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I know that for second order systems the settling time(St) equation is:

formula

So my question is, should this same formula be used when the system is over or critically damped? Is it right to use it in that cases?

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    \$\begingroup\$ Settling time is normally: \$ T_s\approx \large \frac{4}{\zeta\omega _n}\$, and generally it doesn't work for \$\zeta > 1\$ \$\endgroup\$ – Chu Apr 4 '17 at 13:48
  • \$\begingroup\$ So what should I use to find the settling time when ζ>1? \$\endgroup\$ – gerard Apr 4 '17 at 13:55
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    \$\begingroup\$ Solve the time function: unit step response = 0.98 (for 2% settling time and unity gain system). \$\endgroup\$ – Chu Apr 4 '17 at 14:03
  • \$\begingroup\$ Ts is always determined by time at max % error to a step input. where Ts multiplies according to ln (error ratio) e.g. ln(2%) =-3.9 ~4. The damping factor, ζ affect these approximations , and depends on 1 or 2 poles in a 2nd order system. This is different from Rise time which is 63% for Time constant RC=T or typically 10 to 90% for overdamped, but depends on % error again. \$\endgroup\$ – Sunnyskyguy EE75 Apr 5 '17 at 1:24
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TL;DR: NO, you can't use the underdamped settling time formula to find out the settling time of an overdamped system. And you can't use it for a critically damped system either.

LONG FORM answer follows...


Critically damped case

For the critically damped case (\$\zeta=1\$), the step response is:

$$ v_{out}(t) = H_0 u(t) \lbrack 1 - (1+\omega_0 t) e^{-\omega_0 t} \rbrack $$

If we define the settling time \$T_s\$ using the same "within 2% of final response" criteria, then:

$$ 0.02 = (1+\omega_0 T_s) e^{-\omega_0 T_s}\\ $$

Solving numerically for \$\omega_0 T_s\$ (by simply using Excel's solver) we obtain:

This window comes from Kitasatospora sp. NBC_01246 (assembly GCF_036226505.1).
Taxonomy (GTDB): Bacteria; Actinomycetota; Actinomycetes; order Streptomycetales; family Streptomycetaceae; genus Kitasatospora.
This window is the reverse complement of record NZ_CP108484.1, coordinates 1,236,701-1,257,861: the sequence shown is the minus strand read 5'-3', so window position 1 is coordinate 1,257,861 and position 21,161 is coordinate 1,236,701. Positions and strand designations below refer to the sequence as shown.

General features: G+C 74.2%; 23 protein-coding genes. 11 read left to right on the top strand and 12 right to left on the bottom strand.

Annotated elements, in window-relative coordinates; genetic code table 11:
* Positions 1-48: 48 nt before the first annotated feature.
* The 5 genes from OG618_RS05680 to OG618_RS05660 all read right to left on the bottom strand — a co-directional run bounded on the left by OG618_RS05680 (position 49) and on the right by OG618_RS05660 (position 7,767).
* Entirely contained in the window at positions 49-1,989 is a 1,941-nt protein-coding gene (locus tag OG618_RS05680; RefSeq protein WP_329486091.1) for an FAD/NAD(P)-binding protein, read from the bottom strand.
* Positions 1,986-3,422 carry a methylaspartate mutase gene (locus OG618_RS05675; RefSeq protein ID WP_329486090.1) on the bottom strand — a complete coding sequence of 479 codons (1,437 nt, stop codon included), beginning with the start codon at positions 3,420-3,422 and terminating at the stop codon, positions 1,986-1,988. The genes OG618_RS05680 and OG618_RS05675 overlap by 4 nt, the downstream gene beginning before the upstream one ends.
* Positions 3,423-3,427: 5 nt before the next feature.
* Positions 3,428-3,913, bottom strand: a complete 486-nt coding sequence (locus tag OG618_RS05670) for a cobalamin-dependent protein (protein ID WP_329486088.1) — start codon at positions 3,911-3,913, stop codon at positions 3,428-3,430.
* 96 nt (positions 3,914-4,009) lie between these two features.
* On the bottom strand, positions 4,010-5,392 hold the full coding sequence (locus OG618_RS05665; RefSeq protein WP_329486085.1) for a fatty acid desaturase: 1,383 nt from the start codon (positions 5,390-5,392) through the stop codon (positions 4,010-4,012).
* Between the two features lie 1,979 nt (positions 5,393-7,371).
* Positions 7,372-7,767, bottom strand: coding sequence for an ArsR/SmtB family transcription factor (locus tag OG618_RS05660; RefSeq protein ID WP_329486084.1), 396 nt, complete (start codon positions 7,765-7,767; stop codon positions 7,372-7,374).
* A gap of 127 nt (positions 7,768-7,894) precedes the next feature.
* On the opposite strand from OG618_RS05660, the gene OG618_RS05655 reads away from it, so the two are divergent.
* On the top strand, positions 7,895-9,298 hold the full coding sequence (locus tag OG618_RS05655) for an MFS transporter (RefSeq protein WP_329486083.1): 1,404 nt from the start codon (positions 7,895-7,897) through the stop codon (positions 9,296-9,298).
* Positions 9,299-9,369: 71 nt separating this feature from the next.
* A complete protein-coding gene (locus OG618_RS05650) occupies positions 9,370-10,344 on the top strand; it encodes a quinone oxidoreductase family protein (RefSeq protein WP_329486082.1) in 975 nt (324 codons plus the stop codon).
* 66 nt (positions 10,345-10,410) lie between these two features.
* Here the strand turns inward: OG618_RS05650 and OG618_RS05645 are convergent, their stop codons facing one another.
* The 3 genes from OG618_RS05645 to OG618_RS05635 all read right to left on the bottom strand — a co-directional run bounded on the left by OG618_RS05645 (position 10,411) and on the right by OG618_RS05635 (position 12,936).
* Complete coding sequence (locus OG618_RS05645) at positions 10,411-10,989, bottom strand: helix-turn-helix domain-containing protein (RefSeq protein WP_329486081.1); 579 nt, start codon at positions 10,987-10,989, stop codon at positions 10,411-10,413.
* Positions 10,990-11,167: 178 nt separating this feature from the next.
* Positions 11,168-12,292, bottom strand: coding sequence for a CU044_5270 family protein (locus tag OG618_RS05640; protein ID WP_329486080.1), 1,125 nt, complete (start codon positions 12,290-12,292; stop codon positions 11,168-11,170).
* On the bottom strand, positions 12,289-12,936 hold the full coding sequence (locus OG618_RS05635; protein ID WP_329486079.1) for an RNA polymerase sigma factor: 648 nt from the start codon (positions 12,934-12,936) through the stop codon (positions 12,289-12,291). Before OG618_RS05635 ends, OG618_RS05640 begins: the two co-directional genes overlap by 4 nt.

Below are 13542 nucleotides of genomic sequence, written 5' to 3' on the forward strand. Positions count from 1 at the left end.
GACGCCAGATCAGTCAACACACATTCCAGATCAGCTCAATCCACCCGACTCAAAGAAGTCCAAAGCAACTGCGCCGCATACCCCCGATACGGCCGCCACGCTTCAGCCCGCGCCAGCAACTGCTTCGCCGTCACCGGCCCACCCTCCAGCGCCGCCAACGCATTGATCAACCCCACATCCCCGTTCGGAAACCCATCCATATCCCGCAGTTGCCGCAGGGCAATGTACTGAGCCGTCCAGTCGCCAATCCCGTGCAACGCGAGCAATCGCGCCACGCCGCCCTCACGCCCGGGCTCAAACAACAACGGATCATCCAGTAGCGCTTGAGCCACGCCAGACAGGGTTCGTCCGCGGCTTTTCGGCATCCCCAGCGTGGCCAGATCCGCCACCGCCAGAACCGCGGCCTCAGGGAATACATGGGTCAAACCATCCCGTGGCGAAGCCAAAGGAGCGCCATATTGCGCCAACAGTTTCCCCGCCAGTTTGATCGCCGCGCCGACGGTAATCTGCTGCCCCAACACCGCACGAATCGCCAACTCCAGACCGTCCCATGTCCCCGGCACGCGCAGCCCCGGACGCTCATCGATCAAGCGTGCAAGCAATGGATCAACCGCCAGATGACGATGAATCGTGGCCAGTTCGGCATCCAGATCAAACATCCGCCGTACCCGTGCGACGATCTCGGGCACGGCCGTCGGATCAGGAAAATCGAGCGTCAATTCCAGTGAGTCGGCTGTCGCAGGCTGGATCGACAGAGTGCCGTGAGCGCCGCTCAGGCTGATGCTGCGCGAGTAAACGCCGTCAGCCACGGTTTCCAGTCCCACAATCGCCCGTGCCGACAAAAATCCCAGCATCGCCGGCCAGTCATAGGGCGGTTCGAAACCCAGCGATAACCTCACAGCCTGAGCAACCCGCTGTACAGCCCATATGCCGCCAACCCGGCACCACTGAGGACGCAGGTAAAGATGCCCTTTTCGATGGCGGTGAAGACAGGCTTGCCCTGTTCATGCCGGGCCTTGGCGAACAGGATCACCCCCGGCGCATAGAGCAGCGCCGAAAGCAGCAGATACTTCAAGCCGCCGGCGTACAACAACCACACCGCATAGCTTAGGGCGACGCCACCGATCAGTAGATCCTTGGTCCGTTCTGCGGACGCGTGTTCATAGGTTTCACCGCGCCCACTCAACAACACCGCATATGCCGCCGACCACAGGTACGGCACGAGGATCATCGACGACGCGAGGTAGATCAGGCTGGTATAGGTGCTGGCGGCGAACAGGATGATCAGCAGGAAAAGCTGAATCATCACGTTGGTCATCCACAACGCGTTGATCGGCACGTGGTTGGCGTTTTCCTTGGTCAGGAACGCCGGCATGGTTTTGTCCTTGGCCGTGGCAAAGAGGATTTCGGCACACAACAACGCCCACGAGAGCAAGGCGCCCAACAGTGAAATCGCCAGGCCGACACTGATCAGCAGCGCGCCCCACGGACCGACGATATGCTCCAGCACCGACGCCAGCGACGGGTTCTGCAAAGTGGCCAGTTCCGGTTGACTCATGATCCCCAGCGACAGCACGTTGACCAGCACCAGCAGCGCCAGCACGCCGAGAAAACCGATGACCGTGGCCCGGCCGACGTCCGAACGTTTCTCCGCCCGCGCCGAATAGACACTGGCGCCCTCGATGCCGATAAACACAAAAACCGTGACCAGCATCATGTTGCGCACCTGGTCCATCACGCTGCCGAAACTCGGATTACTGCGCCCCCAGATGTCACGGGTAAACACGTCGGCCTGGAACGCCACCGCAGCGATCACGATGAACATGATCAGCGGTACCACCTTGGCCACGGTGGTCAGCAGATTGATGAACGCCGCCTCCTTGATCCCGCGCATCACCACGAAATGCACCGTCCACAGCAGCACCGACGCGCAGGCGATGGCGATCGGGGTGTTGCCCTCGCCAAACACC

$$ T_s \approx \frac{5.8335}{\omega_0} $$


Overdamped case

For the overdamped case (\$\zeta>1\$), the step response is:

$$ v_{out}(t) = H_0 u(t) \left[ 1 - \frac{s_2}{s_2-s_1}e^{s_1 t} - \frac{s_1}{s_1-s_2}e^{s_2 t} \right] $$

where \$s_1, s_2\$ are the real roots of the transfer function denominator:

$$ s_1 = -\zeta \omega_0 + \omega_0 \sqrt{\zeta^2-1} \\ s_2 = -\zeta \omega_0 - \omega_0 \sqrt{\zeta^2-1} $$

For convenience we define:

$$ \begin{align} \Delta &= \frac{s_2-s_1}{2} = - \omega_0 \sqrt{\zeta^2-1} \\ \Sigma &= \frac{s_1+s_2}{2} = - \zeta \omega_0 \\ K &= \frac{\Sigma}{\Delta} = \frac{\zeta}{\sqrt{\zeta^2-1}} \end{align} $$

So that:

$$ \begin{align} s_1 &= \Sigma-\Delta \\ s_2 &= \Sigma+\Delta \end{align} $$

If we define the settling time \$T_s\$ using the same "within 2% of final response" criteria, then:

$$ \begin{align} 0.02 &= \frac{s_2}{s_2-s_1} e^{s_1 T_s} + \frac{s_1}{s_1-s_2} e^{s_2 T_s} = \\ &= \frac{\Sigma + \Delta}{2 \Delta} e^{(\Sigma - \Delta) T_s} - \frac{\Sigma - \Delta}{2 \Delta} e^{(\Sigma + \Delta) T_s} = \\ &= \frac{e^{\Sigma T_s}}{\Delta} \left[ \frac{\Sigma+\Delta}{2} e^{-\Delta T_s} - \frac{\Sigma-\Delta}{2} e^{\Delta T_s} \right] = \\ &= \frac{e^{\Sigma T_s}}{\Delta} \left[ \frac{\Delta}{2} \left( e^{\Delta T_s} + e^{-\Delta T_s} \right) - \frac{\Sigma}{2} \left( e^{\Delta T_s} - e^{-\Delta T_s} \right) \right] = \\ &= \frac{e^{\Sigma T_s}}{\Delta} \left[ \Delta \cosh{(\Delta T_s)} - \Sigma \sinh{(\Delta T_s)} \right] = \\ &= e^{K \Delta T_s} \left[ \cosh{(\Delta T_s)} - K \sinh{(\Delta T_s)} \right] = \\ &= e^{-K |\Delta| T_s} \left[ \cosh{(-|\Delta| T_s)} - K \sinh{(-|\Delta| T_s)} \right] \end{align} $$

And finally:

$$ 0.02 = e^{-K |\Delta| T_s} \left[ \cosh{(|\Delta| T_s)} + K \sinh{(|\Delta| T_s)} \right] \\ $$

Now that we have rewritten the expression in term of \$ |\Delta| T_s\$ and \$K\$ (instead of in terms of \$s_1\$ and \$s_2\$), we can numerically solve for \$ |\Delta| T_s\$, (by simply using Excel's solver) for any arbitrary given \$\zeta>1\$.

Example 1: a moderately overdamped system with \$\zeta = 1.1\$. Thus \$K = \frac{1.1}{1.1^2-1} \approx 2.4\$, and then solving numerically:

$$ T_s \approx \frac{3.172}{|\Delta|} = \frac{3.172}{\omega_0 \sqrt{1.1^2-1}} \approx \frac{6.922}{\omega_0} $$

Example 2: a heavily overdamped system with \$\zeta = 5\$. Thus \$K = \frac{5}{\sqrt{24}} \approx 1.0206\$, and then solving numerically:

$$ T_s \approx \frac{190.21}{|\Delta|} = \frac{190.21}{\omega_0 \sqrt{24}} \approx \frac{38.827}{\omega_0} $$


There is also an approximation for heavily overdamped (\$\zeta \gg 1\$) systems based on the dominant pole:

$$ v_{out}(t) \approx H_0 u(t) \left[ 1 - e^{s_1 t} \right] $$

If we define the settling time \$T_s\$ using the same "within 2% of final response" criteria, then:

$$ 0.02 \approx e^{s_1 T_s} $$

and:

$$ T_s \approx \frac{\ln(0.02)}{s_1} = \frac{-\ln(0.02)}{\omega_0 (\zeta-\sqrt{\zeta^2-1})} $$